Lou Hatter 540-829-7537
cell 540-717-2890
CULP 2009-149

Dec. 25, 2009

Forecast heavy rain makes flooding a concern; VDOT crews on duty across the region

CULPEPER — Motorists who are planning to travel through Central and Piedmont Virginia this morning should expect to encounter icy conditions as freezing rain spreads across the region in the hours after dawn. Near Charlottesville the precipitation is forecast to begin about 7 a.m., while farther north through Culpeper and Fauquier counties it will likely start somewhat later.

People with travel plans should consider delaying their travel until temperatures warm enough late in the morning to change the precipitation to rain. If travel is essential motorists should use extreme caution as freezing conditions are likely.

Crews from the Virginia Department of Transportation are on duty and prepared to respond as the freezing rain begins to fall. Crews will use a mixture of sand and salt spread on the roads. The sand increases traction and the salt helps melt the frozen precipitation and prevents it from bonding to the road surface.

Later today motorists should also be careful on secondary roads where there are still significant accumulations of packed snow and ice. As temperatures warm and the rain begins to melt that packed snow it will turn to slush, which can make a vehicle difficult to control. In such situations motorists should allow the vehicle to slow down and make gentle steering corrections. Do not brake heavily or make sudden turns while driving in heavy slush since it may cause a skid.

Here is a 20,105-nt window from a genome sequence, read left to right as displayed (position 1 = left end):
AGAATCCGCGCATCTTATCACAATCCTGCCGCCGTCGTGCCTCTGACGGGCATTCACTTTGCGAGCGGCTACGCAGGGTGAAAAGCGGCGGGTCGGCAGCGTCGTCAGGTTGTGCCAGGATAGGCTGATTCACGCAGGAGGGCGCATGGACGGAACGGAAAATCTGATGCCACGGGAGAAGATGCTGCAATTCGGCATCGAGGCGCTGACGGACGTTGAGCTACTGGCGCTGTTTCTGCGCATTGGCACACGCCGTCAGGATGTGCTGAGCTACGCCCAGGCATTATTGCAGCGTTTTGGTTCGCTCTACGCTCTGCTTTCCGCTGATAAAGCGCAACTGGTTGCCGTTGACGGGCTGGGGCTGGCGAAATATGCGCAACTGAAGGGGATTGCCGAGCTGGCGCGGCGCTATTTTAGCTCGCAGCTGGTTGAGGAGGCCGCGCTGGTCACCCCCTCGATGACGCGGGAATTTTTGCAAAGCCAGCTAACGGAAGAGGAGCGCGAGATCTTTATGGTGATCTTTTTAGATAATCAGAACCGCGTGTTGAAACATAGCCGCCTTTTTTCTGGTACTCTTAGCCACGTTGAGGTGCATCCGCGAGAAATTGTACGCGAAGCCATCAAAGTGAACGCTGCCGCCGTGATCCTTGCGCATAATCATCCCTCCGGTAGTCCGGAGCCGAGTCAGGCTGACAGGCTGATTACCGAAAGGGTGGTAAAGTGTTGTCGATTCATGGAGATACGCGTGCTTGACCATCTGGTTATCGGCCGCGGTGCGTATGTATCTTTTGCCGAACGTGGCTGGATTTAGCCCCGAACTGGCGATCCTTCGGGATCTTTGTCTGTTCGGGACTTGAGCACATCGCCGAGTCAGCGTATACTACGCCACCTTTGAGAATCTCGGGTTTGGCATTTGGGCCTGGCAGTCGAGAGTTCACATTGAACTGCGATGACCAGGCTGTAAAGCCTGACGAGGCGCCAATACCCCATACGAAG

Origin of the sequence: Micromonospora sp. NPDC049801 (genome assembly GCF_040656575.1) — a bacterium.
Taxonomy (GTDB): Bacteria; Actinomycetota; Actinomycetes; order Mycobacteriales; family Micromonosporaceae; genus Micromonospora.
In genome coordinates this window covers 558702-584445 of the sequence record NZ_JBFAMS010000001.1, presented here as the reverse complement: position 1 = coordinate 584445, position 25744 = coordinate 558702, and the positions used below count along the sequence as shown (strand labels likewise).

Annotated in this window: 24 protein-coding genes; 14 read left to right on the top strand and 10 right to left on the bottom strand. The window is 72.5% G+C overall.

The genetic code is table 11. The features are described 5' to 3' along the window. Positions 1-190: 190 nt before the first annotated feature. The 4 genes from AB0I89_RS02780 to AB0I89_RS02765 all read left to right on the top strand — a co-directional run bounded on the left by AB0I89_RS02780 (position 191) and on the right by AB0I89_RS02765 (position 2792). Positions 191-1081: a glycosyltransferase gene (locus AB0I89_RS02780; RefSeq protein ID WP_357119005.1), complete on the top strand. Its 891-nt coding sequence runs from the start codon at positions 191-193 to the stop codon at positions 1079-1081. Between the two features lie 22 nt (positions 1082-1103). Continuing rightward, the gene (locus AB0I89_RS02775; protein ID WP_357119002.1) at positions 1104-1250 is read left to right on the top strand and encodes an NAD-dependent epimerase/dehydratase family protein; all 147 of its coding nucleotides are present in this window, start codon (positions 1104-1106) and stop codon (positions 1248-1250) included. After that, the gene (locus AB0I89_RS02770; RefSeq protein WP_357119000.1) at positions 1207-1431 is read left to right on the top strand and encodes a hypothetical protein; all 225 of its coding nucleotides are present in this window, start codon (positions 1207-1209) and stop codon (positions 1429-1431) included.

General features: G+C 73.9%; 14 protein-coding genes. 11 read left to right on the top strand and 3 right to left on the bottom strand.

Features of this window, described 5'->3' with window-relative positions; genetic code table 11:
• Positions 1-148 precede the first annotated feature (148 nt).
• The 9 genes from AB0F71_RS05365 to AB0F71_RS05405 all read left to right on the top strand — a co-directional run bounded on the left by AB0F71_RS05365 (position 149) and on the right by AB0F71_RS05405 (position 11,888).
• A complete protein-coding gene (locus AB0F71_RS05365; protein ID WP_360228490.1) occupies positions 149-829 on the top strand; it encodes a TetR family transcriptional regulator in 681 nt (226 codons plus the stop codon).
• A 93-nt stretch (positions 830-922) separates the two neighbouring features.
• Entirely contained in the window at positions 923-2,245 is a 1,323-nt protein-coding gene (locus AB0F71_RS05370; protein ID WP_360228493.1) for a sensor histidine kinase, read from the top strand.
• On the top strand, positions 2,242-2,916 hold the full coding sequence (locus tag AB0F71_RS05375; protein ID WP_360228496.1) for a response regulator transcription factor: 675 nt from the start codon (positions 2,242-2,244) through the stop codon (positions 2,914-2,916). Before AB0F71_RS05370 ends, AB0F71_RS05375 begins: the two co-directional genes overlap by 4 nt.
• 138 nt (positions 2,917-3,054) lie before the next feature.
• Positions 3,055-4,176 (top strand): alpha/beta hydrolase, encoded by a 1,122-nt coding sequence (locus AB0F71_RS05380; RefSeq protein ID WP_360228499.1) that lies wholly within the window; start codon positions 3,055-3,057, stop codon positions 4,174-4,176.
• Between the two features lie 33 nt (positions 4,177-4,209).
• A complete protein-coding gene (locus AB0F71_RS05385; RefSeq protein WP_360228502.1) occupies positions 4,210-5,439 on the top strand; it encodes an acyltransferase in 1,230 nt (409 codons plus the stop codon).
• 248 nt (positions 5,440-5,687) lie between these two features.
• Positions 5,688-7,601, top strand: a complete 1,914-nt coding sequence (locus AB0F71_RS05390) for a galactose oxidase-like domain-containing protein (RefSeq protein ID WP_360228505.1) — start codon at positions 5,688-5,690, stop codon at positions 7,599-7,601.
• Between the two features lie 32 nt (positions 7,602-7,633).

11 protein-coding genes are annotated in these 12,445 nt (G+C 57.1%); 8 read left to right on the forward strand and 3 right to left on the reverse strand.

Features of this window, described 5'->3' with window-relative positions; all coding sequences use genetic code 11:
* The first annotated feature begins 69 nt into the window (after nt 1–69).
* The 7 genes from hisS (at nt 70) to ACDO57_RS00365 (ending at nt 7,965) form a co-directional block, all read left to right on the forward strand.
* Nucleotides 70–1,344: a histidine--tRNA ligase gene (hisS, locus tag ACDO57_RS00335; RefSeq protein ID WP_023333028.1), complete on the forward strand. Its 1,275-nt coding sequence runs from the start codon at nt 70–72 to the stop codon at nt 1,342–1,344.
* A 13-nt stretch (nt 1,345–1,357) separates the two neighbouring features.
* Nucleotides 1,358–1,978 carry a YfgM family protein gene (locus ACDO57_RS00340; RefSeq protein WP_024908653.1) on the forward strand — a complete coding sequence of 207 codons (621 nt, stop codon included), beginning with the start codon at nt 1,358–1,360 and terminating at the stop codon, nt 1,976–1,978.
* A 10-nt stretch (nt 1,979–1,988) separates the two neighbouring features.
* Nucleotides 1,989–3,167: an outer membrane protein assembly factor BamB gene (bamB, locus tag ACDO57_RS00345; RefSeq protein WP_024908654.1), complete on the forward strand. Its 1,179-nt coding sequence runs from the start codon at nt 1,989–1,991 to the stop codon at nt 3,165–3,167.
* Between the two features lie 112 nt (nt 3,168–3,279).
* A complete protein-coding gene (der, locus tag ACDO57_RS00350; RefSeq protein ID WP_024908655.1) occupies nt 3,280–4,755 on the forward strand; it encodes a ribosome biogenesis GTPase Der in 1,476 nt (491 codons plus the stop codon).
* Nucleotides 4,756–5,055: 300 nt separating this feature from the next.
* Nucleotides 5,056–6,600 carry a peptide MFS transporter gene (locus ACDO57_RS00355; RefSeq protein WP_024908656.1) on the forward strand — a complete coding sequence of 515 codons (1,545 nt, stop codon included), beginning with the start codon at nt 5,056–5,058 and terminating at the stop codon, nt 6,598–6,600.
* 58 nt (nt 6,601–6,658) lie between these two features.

Another concern during this event is the possibility of flooding. Since as much one inch of rain is forecast to fall on the dense snow pack and saturated ground, there is concern for flooding in low-lying areas and roads where storm drains or roadside ditches are blocked with packed snow. Anyone driving later today should be alert to possible flooding, especially in areas that are prone to high water. Never drive across a road with water running over it since you do not know how deep it is. Small vehicles can be swept off the road by less than two feet of running water.

Real-time road conditions and weather forecasts are available on VDOT’s traffic and travel Web site, The site also has live traffic camera images for many major highways, including I-64, I-66 and Routes 29 and 250 in Central Virginia. Motorists can call 511 from any telephone in Virginia for road and traffic conditions on all major highways in the state.


Information in VDOT news releases was accurate at the time the release was published. For the most current information about projects or programs, please visit the project or program Web pages. You may find those by searching by keyword in the search Virginia DOT box above.

Page last modified: Oct. 17, 2012